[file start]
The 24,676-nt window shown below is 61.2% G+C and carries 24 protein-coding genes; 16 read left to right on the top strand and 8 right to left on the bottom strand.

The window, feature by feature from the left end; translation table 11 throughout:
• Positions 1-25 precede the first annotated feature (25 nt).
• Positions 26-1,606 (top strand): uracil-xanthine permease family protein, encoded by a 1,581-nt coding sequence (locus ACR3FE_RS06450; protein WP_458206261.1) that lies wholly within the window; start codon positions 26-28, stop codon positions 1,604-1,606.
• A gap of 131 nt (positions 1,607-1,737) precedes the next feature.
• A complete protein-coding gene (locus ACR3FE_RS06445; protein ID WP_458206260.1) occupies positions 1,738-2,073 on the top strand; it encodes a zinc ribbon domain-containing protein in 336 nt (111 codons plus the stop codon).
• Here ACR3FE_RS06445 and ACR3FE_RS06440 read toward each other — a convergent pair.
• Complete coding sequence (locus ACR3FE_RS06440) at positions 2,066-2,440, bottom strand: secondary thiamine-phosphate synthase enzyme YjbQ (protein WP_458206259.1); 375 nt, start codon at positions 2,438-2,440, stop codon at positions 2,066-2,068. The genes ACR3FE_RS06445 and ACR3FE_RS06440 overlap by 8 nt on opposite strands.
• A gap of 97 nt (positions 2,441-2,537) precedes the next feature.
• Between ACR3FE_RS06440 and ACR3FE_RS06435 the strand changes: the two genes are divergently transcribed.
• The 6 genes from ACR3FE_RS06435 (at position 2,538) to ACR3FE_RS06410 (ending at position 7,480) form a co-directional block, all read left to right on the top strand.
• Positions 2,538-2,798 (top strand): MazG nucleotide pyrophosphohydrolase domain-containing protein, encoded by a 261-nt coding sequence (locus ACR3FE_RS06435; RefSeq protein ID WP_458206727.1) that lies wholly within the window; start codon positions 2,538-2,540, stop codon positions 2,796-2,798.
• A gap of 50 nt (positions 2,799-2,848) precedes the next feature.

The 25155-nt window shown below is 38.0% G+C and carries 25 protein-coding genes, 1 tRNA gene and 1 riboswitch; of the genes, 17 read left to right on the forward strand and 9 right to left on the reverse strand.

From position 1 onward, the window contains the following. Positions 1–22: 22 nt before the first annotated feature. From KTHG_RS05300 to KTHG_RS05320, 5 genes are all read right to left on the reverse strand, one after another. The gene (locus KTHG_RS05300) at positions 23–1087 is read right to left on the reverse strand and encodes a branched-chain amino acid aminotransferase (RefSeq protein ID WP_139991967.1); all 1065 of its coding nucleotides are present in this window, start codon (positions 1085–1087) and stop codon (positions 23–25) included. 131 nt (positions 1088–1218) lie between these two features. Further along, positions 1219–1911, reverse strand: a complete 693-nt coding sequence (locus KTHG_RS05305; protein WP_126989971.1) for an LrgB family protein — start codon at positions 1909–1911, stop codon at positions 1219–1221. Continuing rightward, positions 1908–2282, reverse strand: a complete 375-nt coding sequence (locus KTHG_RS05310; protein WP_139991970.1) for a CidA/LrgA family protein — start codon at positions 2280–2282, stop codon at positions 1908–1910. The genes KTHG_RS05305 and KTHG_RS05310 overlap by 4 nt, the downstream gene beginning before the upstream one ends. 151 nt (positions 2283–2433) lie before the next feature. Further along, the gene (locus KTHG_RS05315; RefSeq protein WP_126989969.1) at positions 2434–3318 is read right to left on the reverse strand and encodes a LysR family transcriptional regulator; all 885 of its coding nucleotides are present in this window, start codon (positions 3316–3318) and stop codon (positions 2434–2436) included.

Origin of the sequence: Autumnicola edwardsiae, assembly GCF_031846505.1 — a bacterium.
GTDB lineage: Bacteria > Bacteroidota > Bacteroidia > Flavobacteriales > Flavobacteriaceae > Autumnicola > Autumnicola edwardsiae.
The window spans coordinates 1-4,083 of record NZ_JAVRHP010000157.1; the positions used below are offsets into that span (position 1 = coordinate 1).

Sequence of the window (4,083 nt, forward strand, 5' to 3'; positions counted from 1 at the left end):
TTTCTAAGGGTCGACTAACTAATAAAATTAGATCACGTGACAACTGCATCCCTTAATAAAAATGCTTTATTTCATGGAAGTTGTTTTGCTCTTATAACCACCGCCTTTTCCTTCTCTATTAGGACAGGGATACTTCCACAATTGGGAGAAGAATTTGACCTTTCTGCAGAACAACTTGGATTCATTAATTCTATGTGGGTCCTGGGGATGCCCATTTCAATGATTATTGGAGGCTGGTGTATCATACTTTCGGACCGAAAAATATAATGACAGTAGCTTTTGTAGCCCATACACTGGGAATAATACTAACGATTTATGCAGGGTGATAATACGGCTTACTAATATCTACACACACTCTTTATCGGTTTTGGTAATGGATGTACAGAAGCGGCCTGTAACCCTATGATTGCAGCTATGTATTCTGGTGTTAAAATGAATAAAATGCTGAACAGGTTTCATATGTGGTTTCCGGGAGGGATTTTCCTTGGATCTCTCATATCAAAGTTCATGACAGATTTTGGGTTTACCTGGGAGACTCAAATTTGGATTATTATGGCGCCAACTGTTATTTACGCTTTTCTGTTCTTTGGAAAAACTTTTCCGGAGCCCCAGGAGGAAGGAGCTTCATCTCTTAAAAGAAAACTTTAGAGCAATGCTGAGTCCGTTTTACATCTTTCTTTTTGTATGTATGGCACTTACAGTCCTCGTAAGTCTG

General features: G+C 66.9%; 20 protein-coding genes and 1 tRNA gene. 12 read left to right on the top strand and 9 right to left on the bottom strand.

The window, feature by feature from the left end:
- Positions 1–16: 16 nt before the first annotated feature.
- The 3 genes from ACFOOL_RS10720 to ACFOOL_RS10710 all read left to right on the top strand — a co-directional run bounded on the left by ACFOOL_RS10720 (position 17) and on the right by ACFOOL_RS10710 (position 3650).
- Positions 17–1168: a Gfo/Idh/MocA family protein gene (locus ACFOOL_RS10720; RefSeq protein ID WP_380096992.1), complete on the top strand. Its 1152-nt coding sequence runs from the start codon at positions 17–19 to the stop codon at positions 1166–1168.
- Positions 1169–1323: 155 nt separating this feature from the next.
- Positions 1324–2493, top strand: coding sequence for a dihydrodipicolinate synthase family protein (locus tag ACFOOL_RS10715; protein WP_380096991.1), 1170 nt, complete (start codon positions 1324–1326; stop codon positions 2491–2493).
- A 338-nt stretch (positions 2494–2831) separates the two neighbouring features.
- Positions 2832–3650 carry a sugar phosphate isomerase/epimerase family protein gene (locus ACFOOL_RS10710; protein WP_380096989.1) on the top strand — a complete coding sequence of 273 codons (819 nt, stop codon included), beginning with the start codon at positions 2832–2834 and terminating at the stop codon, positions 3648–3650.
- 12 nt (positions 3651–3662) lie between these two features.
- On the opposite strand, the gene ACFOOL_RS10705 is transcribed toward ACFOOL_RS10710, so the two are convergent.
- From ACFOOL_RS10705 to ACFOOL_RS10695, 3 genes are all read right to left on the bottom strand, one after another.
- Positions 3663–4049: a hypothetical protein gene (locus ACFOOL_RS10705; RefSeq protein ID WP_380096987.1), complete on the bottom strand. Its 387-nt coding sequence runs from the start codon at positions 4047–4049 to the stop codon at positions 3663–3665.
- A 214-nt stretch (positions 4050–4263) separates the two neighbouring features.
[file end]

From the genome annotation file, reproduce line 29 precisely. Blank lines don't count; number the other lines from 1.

- Positions 2832–3650 carry a sugar phosphate isomerase/epimerase family protein gene (locus ACFOOL_RS10710; protein WP_380096989.1) on the top strand — a complete coding sequence of 273 codons (819 nt, stop codon included), beginning with the start codon at positions 2832–2834 and terminating at the stop codon, positions 3648–3650.